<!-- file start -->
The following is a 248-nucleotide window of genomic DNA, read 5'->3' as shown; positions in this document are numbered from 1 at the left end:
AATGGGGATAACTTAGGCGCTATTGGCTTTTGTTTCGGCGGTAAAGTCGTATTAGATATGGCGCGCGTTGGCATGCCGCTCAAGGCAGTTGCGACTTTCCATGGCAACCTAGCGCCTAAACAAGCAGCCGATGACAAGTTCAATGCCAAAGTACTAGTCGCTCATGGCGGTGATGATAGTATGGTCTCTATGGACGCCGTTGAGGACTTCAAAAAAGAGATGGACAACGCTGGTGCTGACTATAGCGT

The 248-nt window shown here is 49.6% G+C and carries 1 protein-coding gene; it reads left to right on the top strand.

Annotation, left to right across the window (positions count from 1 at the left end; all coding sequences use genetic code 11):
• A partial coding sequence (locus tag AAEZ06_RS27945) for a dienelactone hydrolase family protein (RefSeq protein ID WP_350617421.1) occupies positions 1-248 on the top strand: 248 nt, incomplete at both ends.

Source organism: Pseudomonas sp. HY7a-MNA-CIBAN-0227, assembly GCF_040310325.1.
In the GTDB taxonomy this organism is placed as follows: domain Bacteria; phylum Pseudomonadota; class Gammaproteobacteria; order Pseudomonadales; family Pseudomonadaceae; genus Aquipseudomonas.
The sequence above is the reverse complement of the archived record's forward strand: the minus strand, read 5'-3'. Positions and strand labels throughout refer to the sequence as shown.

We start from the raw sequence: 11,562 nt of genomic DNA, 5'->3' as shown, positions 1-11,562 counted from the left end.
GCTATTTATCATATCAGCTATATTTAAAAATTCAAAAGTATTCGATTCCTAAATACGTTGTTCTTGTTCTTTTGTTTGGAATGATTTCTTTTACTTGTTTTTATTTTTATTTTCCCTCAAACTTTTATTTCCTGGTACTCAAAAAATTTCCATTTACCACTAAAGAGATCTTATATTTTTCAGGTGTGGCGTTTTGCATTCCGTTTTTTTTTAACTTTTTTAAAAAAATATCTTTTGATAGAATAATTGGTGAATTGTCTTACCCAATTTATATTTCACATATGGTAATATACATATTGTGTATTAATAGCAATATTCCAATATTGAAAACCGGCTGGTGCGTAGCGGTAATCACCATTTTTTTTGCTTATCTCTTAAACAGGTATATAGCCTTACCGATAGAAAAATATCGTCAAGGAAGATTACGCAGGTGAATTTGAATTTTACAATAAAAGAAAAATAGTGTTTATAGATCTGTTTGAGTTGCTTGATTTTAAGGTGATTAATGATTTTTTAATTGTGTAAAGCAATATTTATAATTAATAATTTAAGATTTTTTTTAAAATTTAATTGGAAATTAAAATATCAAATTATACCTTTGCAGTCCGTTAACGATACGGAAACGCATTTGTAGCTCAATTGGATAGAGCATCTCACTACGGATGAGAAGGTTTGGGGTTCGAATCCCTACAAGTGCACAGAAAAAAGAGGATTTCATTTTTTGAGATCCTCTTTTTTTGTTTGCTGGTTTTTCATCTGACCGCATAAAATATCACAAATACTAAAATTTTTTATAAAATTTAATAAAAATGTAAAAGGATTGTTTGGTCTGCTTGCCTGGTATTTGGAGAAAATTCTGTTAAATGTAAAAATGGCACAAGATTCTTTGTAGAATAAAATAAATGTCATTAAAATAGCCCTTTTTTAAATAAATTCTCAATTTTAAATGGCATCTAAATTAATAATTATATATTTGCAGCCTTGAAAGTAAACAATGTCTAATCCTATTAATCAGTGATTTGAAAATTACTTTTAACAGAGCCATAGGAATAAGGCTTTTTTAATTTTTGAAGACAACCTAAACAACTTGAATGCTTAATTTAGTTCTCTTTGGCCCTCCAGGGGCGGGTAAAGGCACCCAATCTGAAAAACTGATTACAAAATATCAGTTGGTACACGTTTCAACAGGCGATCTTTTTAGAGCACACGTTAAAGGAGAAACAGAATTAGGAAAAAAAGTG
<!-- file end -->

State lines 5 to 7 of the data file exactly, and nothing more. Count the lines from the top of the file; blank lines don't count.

• A partial coding sequence (locus tag AAEZ06_RS27945) for a dienelactone hydrolase family protein (RefSeq protein ID WP_350617421.1) occupies positions 1-248 on the top strand: 248 nt, incomplete at both ends.

Source organism: Pseudomonas sp. HY7a-MNA-CIBAN-0227, assembly GCF_040310325.1.
In the GTDB taxonomy this organism is placed as follows: domain Bacteria; phylum Pseudomonadota; class Gammaproteobacteria; order Pseudomonadales; family Pseudomonadaceae; genus Aquipseudomonas.